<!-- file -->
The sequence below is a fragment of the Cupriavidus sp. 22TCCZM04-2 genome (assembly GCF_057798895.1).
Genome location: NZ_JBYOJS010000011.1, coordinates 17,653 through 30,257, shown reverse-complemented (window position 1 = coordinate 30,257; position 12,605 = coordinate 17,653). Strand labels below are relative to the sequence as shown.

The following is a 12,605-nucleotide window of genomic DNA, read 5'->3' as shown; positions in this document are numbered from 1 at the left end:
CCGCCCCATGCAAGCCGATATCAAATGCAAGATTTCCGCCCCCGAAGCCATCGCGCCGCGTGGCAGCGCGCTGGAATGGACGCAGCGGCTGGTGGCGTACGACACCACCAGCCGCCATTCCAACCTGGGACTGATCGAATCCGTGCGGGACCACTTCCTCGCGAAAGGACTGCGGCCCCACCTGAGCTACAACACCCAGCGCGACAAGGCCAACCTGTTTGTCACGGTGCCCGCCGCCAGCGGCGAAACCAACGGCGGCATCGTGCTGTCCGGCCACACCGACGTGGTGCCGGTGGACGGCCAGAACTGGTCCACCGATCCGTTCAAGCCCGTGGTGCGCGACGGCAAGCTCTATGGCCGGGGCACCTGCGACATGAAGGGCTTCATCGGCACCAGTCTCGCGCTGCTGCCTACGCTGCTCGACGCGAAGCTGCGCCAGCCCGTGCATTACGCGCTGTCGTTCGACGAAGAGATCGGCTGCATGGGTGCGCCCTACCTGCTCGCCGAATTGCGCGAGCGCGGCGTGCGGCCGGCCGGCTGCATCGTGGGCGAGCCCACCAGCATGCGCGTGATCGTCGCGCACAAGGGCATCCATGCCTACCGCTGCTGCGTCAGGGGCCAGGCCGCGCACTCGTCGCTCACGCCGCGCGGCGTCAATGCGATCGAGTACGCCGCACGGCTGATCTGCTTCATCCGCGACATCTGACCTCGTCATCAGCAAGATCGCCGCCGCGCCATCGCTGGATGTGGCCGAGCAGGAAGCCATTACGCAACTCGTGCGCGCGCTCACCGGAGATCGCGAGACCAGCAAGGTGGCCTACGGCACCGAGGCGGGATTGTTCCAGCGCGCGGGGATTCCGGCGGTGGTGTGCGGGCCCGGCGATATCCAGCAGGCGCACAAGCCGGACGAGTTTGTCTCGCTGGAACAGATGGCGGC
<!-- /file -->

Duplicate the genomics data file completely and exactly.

The sequence below is a fragment of the Cupriavidus sp. 22TCCZM04-2 genome (assembly GCF_057798895.1).
Genome location: NZ_JBYOJS010000011.1, coordinates 17,653 through 30,257, shown reverse-complemented (window position 1 = coordinate 30,257; position 12,605 = coordinate 17,653). Strand labels below are relative to the sequence as shown.

The following is a 12,605-nucleotide window of genomic DNA, read 5'->3' as shown; positions in this document are numbered from 1 at the left end:
CCGCCCCATGCAAGCCGATATCAAATGCAAGATTTCCGCCCCCGAAGCCATCGCGCCGCGTGGCAGCGCGCTGGAATGGACGCAGCGGCTGGTGGCGTACGACACCACCAGCCGCCATTCCAACCTGGGACTGATCGAATCCGTGCGGGACCACTTCCTCGCGAAAGGACTGCGGCCCCACCTGAGCTACAACACCCAGCGCGACAAGGCCAACCTGTTTGTCACGGTGCCCGCCGCCAGCGGCGAAACCAACGGCGGCATCGTGCTGTCCGGCCACACCGACGTGGTGCCGGTGGACGGCCAGAACTGGTCCACCGATCCGTTCAAGCCCGTGGTGCGCGACGGCAAGCTCTATGGCCGGGGCACCTGCGACATGAAGGGCTTCATCGGCACCAGTCTCGCGCTGCTGCCTACGCTGCTCGACGCGAAGCTGCGCCAGCCCGTGCATTACGCGCTGTCGTTCGACGAAGAGATCGGCTGCATGGGTGCGCCCTACCTGCTCGCCGAATTGCGCGAGCGCGGCGTGCGGCCGGCCGGCTGCATCGTGGGCGAGCCCACCAGCATGCGCGTGATCGTCGCGCACAAGGGCATCCATGCCTACCGCTGCTGCGTCAGGGGCCAGGCCGCGCACTCGTCGCTCACGCCGCGCGGCGTCAATGCGATCGAGTACGCCGCACGGCTGATCTGCTTCATCCGCGACATCTGACCTCGTCATCAGCAAGATCGCCGCCGCGCCATCGCTGGATGTGGCCGAGCAGGAAGCCATTACGCAACTCGTGCGCGCGCTCACCGGAGATCGCGAGACCAGCAAGGTGGCCTACGGCACCGAGGCGGGATTGTTCCAGCGCGCGGGGATTCCGGCGGTGGTGTGCGGGCCCGGCGATATCCAGCAGGCGCACAAGCCGGACGAGTTTGTCTCGCTGGAACAGATGGCGGC